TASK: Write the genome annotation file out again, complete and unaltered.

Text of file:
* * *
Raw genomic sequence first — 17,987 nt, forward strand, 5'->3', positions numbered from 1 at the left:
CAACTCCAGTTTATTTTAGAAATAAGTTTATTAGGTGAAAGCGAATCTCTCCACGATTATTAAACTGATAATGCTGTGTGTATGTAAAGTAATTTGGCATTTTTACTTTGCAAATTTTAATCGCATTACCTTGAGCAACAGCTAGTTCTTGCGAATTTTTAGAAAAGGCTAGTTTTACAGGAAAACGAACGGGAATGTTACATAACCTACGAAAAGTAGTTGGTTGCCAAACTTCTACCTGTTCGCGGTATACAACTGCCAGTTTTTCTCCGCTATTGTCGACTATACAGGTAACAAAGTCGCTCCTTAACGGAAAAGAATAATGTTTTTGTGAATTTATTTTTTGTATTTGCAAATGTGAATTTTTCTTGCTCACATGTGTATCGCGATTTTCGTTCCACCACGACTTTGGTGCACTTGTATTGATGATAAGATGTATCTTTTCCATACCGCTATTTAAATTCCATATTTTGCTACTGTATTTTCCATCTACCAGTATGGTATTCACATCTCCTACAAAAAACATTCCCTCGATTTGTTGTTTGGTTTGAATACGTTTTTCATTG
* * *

Raw genomic sequence first — 17,987 nt, forward strand, 5'->3', positions numbered from 1 at the left:
CAACTCCAGTTTATTTTAGAAATAAGTTTATTAGGTGAAAGCGAATCTCTCCACGATTATTAAACTGATAATGCTGTGTGTATGTAAAGTAATTTGGCATTTTTACTTTGCAAATTTTAATCGCATTACCTTGAGCAACAGCTAGTTCTTGCGAATTTTTAGAAAAGGCTAGTTTTACAGGAAAACGAACGGGAATGTTACATAACCTACGAAAAGTAGTTGGTTGCCAAACTTCTACCTGTTCGCGGTATACAACTGCCAGTTTTTCTCCGCTATTGTCGACTATACAGGTAACAAAGTCGCTCCTTAACGGAAAAGAATAATGTTTTTGTGAATTTATTTTTTGTATTTGCAAATGTGAATTTTTCTTGCTCACATGTGTATCGCGATTTTCGTTCCACCACGACTTTGGTGCACTTGTATTGATGATAAGATGTATCTTTTCCATACCGCTATTTAAATTCCATATTTTGCTACTGTATTTTCCATCTACCAGTATGGTATTCACATCTCCTACAAAAAACATTCCCTCGATTTGTTGTTTGGTTTGAATACGTTTTTCATTG